Q: What is a Registered Massage Therapist?

A: Registered Massage Therapists (RMT) are regulated healthcare professionals in British Columbia that work on musculoskeletal health. They complete education in orthopaedic and physiologic health science. Their program schedule includes anatomy and physiology, pathology, neurology, kinesiology, orthopaedics, hydrotherapy, clinical assessment, manual lymph drainage, therapeutic exercise, athletic treatments, medication, surgery knowledge, nutrition and pain management. 
Upon graduating, they must pass 3 provincial written theory exams, an ethical exam,  as well as a practical board exam in order to be licensed. Their regulatory body, The College of Massage Therapists of British Columbia, requires continuing education and upgrading of skills and knowledge annually in order to keep the "registered" status.

Q; What does a Registered Massage Therapist do?

Most people associate the word "massage" with the kneading and rubbing of muscles and soft tissue, which falls under the treatment modality of "Swedish massage". This style of treatment is the foundation taught to ALL massage therapist worldwide, regardless of their title (RMT, spa practitioners, body workers, etc).  
Swedish massage is an elementary level of massage therapy. It is very useful for temporarily treating pain symptoms, but it rarely resolves the root of the problem. For example, if your back is sore and you rub it, it does momentarily feel better, but that probably has not fixed the issue completely.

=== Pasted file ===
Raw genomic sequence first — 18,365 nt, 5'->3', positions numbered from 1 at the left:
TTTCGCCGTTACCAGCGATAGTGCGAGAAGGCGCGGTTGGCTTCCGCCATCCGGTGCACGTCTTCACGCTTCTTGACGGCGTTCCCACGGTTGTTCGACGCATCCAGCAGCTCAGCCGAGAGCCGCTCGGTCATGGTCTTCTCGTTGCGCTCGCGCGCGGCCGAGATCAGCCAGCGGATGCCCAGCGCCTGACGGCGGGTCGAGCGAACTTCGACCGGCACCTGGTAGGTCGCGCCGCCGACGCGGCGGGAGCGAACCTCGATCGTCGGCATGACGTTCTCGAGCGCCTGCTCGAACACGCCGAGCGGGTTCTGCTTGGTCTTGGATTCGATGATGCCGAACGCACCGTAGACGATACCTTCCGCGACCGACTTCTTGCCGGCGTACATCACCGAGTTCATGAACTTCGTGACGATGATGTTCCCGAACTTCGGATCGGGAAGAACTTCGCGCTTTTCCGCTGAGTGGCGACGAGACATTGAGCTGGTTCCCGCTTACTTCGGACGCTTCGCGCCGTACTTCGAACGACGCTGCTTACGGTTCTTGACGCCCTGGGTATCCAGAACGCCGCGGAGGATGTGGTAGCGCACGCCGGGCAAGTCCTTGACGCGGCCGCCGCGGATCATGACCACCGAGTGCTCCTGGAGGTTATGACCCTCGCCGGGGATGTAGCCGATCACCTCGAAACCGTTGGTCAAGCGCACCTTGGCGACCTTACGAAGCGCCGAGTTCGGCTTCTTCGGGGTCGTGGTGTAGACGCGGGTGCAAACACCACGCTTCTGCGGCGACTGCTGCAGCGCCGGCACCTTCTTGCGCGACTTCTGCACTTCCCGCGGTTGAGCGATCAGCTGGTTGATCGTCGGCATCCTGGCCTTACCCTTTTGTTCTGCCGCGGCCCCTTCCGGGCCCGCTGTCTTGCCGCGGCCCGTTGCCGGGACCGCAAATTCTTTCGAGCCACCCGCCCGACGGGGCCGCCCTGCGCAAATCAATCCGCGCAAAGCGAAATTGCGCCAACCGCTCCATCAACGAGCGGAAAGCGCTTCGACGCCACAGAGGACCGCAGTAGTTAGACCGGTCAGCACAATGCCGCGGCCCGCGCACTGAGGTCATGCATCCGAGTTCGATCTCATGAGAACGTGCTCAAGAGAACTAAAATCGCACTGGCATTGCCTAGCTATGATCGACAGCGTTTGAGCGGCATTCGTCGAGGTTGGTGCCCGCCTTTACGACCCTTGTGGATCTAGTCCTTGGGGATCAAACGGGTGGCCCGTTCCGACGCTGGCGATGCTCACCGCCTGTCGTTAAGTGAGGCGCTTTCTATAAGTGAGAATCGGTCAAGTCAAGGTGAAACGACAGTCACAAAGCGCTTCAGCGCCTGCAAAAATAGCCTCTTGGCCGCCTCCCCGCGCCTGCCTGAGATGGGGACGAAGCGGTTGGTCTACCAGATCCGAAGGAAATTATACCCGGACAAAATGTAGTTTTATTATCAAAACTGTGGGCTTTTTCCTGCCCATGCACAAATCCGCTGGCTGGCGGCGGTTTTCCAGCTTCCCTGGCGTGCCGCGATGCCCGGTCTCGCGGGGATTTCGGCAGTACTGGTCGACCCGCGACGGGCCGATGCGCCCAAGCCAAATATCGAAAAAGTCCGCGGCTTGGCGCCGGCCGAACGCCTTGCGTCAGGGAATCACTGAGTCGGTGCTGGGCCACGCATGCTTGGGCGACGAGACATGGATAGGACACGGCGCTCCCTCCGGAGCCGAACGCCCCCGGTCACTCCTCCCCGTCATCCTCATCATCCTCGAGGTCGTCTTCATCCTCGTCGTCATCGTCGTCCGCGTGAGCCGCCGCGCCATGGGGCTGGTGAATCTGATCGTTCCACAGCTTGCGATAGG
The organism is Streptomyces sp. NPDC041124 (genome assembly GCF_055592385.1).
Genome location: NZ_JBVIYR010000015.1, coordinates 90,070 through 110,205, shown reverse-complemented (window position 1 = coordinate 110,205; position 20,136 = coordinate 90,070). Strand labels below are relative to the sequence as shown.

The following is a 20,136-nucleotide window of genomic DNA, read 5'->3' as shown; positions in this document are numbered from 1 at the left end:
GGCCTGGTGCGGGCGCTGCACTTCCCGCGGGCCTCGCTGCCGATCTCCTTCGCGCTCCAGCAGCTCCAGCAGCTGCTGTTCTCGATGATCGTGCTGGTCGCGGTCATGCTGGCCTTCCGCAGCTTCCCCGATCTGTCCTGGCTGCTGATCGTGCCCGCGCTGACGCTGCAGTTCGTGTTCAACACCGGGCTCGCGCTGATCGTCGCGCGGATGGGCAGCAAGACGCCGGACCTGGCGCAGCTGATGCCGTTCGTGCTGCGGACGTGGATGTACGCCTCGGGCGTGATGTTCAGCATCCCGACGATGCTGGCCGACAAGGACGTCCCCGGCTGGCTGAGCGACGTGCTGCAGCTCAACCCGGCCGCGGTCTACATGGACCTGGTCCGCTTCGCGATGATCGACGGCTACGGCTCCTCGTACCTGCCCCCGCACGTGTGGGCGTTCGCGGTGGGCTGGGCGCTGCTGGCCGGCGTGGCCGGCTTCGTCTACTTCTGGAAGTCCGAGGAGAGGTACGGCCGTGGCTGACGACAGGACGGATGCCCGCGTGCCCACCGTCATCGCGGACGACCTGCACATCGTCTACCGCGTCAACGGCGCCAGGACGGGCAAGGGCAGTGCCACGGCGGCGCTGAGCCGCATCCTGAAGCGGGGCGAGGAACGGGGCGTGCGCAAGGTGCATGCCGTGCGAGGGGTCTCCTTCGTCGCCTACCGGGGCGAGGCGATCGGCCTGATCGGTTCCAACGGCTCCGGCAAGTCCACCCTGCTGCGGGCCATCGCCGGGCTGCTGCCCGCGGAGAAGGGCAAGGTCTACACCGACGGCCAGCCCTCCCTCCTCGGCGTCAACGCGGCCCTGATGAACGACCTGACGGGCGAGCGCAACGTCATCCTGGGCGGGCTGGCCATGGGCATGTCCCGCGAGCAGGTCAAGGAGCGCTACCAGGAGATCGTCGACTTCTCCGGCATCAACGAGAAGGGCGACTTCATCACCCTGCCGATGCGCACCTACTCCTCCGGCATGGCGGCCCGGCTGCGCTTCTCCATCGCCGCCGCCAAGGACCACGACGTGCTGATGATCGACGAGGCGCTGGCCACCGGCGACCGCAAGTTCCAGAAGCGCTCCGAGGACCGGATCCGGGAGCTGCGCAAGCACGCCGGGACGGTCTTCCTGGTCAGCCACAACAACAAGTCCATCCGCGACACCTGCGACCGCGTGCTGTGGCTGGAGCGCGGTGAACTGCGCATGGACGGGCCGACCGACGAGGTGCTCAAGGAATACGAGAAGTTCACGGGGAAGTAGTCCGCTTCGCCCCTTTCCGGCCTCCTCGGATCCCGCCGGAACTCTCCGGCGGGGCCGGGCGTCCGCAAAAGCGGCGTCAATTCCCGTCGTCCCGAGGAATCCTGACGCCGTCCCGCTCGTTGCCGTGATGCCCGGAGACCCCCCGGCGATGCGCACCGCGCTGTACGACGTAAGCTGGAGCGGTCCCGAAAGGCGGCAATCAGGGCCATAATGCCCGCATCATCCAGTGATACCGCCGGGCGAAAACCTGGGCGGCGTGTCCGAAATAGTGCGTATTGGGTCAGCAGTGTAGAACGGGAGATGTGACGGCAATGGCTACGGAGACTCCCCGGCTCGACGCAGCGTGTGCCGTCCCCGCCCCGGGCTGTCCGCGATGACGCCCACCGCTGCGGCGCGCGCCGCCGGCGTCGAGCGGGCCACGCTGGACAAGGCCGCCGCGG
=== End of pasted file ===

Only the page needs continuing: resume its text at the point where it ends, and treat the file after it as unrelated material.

Registered Massage Therapists are trained in techniques such as trigger point therapy, joint mobilization, neuromuscular facilitation, myofascial release, active release technique, visceral manipulation, craniosacral therapy, manual lymph drainage and deep tissue work.

Q; What is a Wellness Massage?

A wellness massage is a massage appointment with a therapist who is not registered in British Columbia. We have 3 wellness practitioners on our team. Each of them are educated in massage and have completed a 2-year massage program, and they hold a diploma in massage therapy. This is a great option for someone who does not have extended health coverage because the rate per hour is less then the cost of a registered massage, but the training is similar. 

Q; Can I use extended benefits for a wellness massage?

No you can not because wellness practitioners are not registered in BC.